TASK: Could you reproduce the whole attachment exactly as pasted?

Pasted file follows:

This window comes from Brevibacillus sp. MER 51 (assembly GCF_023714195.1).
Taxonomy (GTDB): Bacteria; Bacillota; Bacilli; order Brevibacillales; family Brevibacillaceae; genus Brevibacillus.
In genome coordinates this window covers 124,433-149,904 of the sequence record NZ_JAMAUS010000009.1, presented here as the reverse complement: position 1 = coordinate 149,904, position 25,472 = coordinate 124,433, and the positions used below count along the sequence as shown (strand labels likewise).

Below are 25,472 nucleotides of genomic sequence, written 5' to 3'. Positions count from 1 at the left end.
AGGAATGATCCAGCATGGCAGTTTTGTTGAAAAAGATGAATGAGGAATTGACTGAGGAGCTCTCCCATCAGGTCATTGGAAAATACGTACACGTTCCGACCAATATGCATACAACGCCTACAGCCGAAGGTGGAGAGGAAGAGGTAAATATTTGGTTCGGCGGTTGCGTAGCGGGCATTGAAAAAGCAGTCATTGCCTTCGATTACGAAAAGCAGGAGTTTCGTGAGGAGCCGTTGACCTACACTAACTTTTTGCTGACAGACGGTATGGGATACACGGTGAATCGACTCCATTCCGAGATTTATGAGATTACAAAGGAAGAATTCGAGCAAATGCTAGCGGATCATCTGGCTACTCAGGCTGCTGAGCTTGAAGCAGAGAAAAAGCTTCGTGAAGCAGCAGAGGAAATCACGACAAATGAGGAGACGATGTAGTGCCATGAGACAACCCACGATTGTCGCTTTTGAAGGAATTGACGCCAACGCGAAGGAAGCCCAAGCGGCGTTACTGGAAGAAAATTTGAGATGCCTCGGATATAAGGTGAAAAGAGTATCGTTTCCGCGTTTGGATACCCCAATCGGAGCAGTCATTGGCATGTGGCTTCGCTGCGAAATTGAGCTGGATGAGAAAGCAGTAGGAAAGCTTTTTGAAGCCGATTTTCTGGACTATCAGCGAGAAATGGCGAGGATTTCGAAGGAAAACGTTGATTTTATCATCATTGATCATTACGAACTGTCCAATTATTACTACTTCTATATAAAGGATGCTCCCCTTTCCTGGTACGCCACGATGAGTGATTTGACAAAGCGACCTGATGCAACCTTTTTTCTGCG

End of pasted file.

This window comes from Brevibacillus sp. MER 51 (assembly GCF_023714195.1).
Taxonomy (GTDB): Bacteria; Bacillota; Bacilli; order Brevibacillales; family Brevibacillaceae; genus Brevibacillus.
In genome coordinates this window covers 124,433-149,904 of the sequence record NZ_JAMAUS010000009.1, presented here as the reverse complement: position 1 = coordinate 149,904, position 25,472 = coordinate 124,433, and the positions used below count along the sequence as shown (strand labels likewise).

Below are 25,472 nucleotides of genomic sequence, written 5' to 3'. Positions count from 1 at the left end.
AGGAATGATCCAGCATGGCAGTTTTGTTGAAAAAGATGAATGAGGAATTGACTGAGGAGCTCTCCCATCAGGTCATTGGAAAATACGTACACGTTCCGACCAATATGCATACAACGCCTACAGCCGAAGGTGGAGAGGAAGAGGTAAATATTTGGTTCGGCGGTTGCGTAGCGGGCATTGAAAAAGCAGTCATTGCCTTCGATTACGAAAAGCAGGAGTTTCGTGAGGAGCCGTTGACCTACACTAACTTTTTGCTGACAGACGGTATGGGATACACGGTGAATCGACTCCATTCCGAGATTTATGAGATTACAAAGGAAGAATTCGAGCAAATGCTAGCGGATCATCTGGCTACTCAGGCTGCTGAGCTTGAAGCAGAGAAAAAGCTTCGTGAAGCAGCAGAGGAAATCACGACAAATGAGGAGACGATGTAGTGCCATGAGACAACCCACGATTGTCGCTTTTGAAGGAATTGACGCCAACGCGAAGGAAGCCCAAGCGGCGTTACTGGAAGAAAATTTGAGATGCCTCGGATATAAGGTGAAAAGAGTATCGTTTCCGCGTTTGGATACCCCAATCGGAGCAGTCATTGGCATGTGGCTTCGCTGCGAAATTGAGCTGGATGAGAAAGCAGTAGGAAAGCTTTTTGAAGCCGATTTTCTGGACTATCAGCGAGAAATGGCGAGGATTTCGAAGGAAAACGTTGATTTTATCATCATTGATCATTACGAACTGTCCAATTATTACTACTTCTATATAAAGGATGCTCCCCTTTCCTGGTACGCCACGATGAGTGATTTGACAAAGCGACCTGATGCAACCTTTTTTCTGCG